Dr. Eugene Trogan, Ph.D., Mount Sinai School of Medicine of New York University
Macrophage foam cells are integral in the development of atherosclerotic lesions, however gene expression studies are complicated by the cellular heterogeneity of atherosclerotic plaque. This application note describes a protocol for LCM of cells identified immunohistochemically, followed by real-time RT-PCR to selectively analyze RNA from foam cells of apolipoprotein E-deficient mice. The specificity of the procedure and the measurement of gene induction in laser captured cell populations after an in vivo perturbation are illustrated. These techniques will facilitate the study of atherosclerosis.
Macrophage foam cells are critical in the development of atherosclerosis (1-3). Therefore, a better understanding of the gene expression changes in foam cells during disease progression and regression has become an important goal in order to develop potential therapies and interventions (4-6). However, the study of macrophage foam cell gene expression in arterial lesions is hampered by the cellular heterogeneity of arterial tissue, which, besides macrophages, also contains lymphocytes, smooth muscle cells, endothelial cells, and adventitial fibroblasts. To overcome these technical obstacles, we describe here a method for the use of LCM (7, 8) to selectively procure macrophage foam cells from arterial lesions (identified by the macrophage-specific marker, CD68/ Macrosialin (9, 10). RNA extracted from the laser captured foam cell material was used to quantify, by real-time quantitative RT-PCR, the fold of enrichment and to measure the induction of specific transcripts in response to an inflammatory stimulus. These methods make possible the quantitative analysis of gene expression in macrophage foam cells and add a powerful dimension to the study of atherosclerosis.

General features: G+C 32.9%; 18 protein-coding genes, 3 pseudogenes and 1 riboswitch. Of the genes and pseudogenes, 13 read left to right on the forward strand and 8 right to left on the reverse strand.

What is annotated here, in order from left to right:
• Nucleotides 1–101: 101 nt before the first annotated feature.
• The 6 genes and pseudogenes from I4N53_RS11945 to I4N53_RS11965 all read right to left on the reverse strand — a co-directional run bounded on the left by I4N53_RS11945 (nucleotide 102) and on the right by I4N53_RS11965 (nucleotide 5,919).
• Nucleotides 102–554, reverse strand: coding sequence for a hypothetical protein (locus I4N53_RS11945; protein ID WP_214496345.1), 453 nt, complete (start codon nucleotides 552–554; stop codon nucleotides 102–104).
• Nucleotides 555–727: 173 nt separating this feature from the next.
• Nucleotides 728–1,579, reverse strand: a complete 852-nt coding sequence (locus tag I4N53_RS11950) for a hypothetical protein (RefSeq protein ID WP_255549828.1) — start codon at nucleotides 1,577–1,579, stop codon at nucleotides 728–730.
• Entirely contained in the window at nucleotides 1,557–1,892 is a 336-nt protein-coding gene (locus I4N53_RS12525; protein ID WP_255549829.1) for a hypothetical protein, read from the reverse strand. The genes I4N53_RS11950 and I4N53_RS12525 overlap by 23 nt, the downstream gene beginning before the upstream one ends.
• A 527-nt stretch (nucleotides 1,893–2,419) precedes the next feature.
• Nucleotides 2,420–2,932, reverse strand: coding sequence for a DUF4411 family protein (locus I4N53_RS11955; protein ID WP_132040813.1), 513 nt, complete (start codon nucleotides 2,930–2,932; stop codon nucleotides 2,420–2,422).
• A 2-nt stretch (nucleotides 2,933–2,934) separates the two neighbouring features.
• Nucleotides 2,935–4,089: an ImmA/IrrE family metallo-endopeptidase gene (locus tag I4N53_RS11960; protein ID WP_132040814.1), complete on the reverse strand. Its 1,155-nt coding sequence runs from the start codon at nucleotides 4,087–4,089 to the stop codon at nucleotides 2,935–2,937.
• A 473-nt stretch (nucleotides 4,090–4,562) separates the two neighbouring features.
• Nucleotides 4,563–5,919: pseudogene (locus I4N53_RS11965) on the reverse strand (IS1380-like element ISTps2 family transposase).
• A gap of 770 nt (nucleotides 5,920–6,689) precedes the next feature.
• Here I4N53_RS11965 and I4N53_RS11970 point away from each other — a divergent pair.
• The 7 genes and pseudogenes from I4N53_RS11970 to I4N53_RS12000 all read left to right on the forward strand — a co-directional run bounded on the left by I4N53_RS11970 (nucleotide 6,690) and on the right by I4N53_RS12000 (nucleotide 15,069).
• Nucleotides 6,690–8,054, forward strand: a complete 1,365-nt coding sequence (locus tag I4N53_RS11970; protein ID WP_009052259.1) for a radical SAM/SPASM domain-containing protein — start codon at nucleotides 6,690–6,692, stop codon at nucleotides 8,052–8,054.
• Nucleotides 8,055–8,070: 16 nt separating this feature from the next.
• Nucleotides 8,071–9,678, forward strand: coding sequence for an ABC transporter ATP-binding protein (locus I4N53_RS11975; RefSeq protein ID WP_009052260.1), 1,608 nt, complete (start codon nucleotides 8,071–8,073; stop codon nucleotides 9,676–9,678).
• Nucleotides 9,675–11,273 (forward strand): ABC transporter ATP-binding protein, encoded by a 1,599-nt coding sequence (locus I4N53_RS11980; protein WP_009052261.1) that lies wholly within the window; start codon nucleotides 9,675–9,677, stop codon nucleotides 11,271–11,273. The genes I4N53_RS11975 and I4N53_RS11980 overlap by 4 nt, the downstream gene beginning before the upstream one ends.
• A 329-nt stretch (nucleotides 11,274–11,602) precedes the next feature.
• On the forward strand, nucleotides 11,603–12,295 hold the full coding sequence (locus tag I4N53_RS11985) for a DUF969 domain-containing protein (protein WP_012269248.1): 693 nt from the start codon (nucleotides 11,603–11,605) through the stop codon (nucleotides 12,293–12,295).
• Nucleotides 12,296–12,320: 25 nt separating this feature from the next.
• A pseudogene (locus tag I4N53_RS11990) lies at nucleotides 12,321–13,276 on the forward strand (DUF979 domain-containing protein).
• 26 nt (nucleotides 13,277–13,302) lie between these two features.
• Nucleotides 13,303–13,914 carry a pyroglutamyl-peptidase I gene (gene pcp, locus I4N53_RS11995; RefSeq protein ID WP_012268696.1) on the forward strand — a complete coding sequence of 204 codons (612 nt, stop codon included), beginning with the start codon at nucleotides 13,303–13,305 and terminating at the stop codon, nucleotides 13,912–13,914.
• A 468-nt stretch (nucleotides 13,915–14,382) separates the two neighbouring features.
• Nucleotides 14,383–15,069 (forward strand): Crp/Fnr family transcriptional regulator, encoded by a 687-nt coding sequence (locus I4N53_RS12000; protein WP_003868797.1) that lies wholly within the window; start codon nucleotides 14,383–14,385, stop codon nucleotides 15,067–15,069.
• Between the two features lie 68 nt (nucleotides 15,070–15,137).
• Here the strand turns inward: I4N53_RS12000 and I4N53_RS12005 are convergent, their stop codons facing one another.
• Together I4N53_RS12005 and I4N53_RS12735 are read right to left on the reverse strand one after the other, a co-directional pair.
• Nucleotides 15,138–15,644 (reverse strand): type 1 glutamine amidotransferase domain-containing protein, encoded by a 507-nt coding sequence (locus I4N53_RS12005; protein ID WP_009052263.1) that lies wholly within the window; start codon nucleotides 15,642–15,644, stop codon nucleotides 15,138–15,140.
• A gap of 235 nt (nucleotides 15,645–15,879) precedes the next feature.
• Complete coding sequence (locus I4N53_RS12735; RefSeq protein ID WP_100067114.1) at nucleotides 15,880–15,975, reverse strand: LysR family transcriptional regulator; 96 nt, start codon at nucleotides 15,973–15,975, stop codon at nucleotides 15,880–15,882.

Equipment and Reagents